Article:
Motorsport (also known as auto racing or motor racing) has existed almost as long as the automobile itself. It originated in France in 1894 with a "reliability test" between Paris and Rouen that was organised by Le Petit Journal. The following year saw the first stage race take place between Paris and Bordeaux and automotive competition was born.
Motorsport can take place on- and off-road on purpose-built closed road circuits, temporary street circuits, ovals, and special stages on asphalt, gravel or snow. The variety of machinery is even wider and ranges from vehicles that are derived from production road cars вЂ“ such as touring cars and GT cars вЂ“ to high-tech purpose-built formula cars and GP motorcycles. See the section on Racing disciplines below. Competition is not confined to conventional first-past-the-flag races, but can include speed contests (such as drag racing), time trials (such as rallying) and skill tests (such as motorcycle trials).
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The 1994 San Marino Grand Prix was a Formula One motor race held on May 1, 1994 at the Autodromo Enzo e Dino Ferrari in Imola, Italy. It was the third race of the 1994 Formula One season, and the first race of the season to be held in Europe. The race weekend was marred by the deaths of Austrian Roland Ratzenberger and three-time world champion Ayrton Senna as well as numerous other accidents and injuries, and was described by BBC Television commentator Murray Walker as "the blackest day for Grand Prix racing that I can remember".
The race was eventually won by Michael Schumacher. In the press conference following the race, Schumacher said that he "couldn't feel satisfied, couldn't feel happy" with his win following the events that had occurred during the race weekend. Nicola Larini scored the first points of his career when he obtained a podium finish in second position. Mika Hkkinen finished third.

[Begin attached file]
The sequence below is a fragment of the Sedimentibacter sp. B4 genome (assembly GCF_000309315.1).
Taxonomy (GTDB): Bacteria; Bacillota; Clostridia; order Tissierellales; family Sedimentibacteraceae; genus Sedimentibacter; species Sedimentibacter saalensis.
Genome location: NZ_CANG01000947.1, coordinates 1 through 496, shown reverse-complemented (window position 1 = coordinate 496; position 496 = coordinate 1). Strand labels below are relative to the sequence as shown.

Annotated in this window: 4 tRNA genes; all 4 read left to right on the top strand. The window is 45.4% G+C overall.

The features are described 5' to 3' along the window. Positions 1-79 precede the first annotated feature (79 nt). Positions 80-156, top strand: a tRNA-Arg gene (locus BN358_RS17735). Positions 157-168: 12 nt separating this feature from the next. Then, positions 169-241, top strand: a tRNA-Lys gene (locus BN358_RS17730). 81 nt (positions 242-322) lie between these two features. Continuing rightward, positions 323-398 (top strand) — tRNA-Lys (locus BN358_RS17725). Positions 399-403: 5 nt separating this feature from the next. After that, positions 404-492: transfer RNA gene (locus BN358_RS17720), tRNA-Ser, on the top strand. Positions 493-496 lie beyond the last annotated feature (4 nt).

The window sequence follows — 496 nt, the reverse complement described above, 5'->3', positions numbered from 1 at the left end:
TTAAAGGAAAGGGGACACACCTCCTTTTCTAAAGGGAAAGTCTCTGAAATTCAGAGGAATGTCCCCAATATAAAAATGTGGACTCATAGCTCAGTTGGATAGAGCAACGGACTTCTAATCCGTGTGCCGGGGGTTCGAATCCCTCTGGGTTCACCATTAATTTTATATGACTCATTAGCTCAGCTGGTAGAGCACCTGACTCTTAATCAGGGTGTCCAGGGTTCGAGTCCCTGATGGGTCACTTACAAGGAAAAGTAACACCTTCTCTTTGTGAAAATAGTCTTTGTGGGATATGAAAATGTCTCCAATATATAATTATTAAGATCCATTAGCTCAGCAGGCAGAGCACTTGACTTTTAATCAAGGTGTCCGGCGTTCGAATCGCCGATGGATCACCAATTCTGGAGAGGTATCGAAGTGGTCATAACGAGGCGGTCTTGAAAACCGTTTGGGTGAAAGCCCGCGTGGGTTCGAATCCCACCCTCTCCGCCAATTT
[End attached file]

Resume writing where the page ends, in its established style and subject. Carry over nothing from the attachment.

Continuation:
The race led to an increased emphasis on safety in the sport. It led to the reforming of the Grand Prix Drivers' Association, and the changing of many track layouts and car designs. Since the race, numerous regulation changes have been made to slow Formula One cars down and new circuits, such as Bahrain International Circuit, incorporate large run-off areas to slow cars before they collide with a wall. The HANS device, a piece of equipment that provides head and neck support in the event of an accident, has since became mandatory.
Mario Gabriele Andretti (born February 28, 1940 in Montona d'Istria, Italy, now Motovun, Croatia) is an Italian American racecar driver, and one of the most successful Americans in the history of auto racing.
He has competed and won in many different types of auto racing, including stock cars, midget cars, sprint cars, IndyCars, drag racing cars, sports cars, and single-seater Formula One cars. During his career, Andretti won four IndyCar titles, the 1978 Formula One World Championship, and IROC VI (the 1978 - 1979 IROC). To date, he remains the only driver ever to win the Indianapolis 500 (1969), NASCAR's Daytona 500 (1967), and the Formula One World Championship, and, along with Juan Pablo Montoya, the only driver to have won a race in the NASCAR Cup series, Formula 1, and an Indianapolis 500. No American has won a Formula One race since Andretti at the 1978 Dutch Grand Prix. Andretti had 109 career wins on major circuits.
Andretti had a long career in racing. He was the only person to be named United States Driver of the Year in three decades (1967, 1978, and 1984). He was also one of only three drivers to win races on road courses, paved ovals, and dirt tracks in one season, a feat that he accomplished four times. At his final IndyCar win in April 1993, Andretti became the first driver to win IndyCar races in four decades and the first to win races in five decades.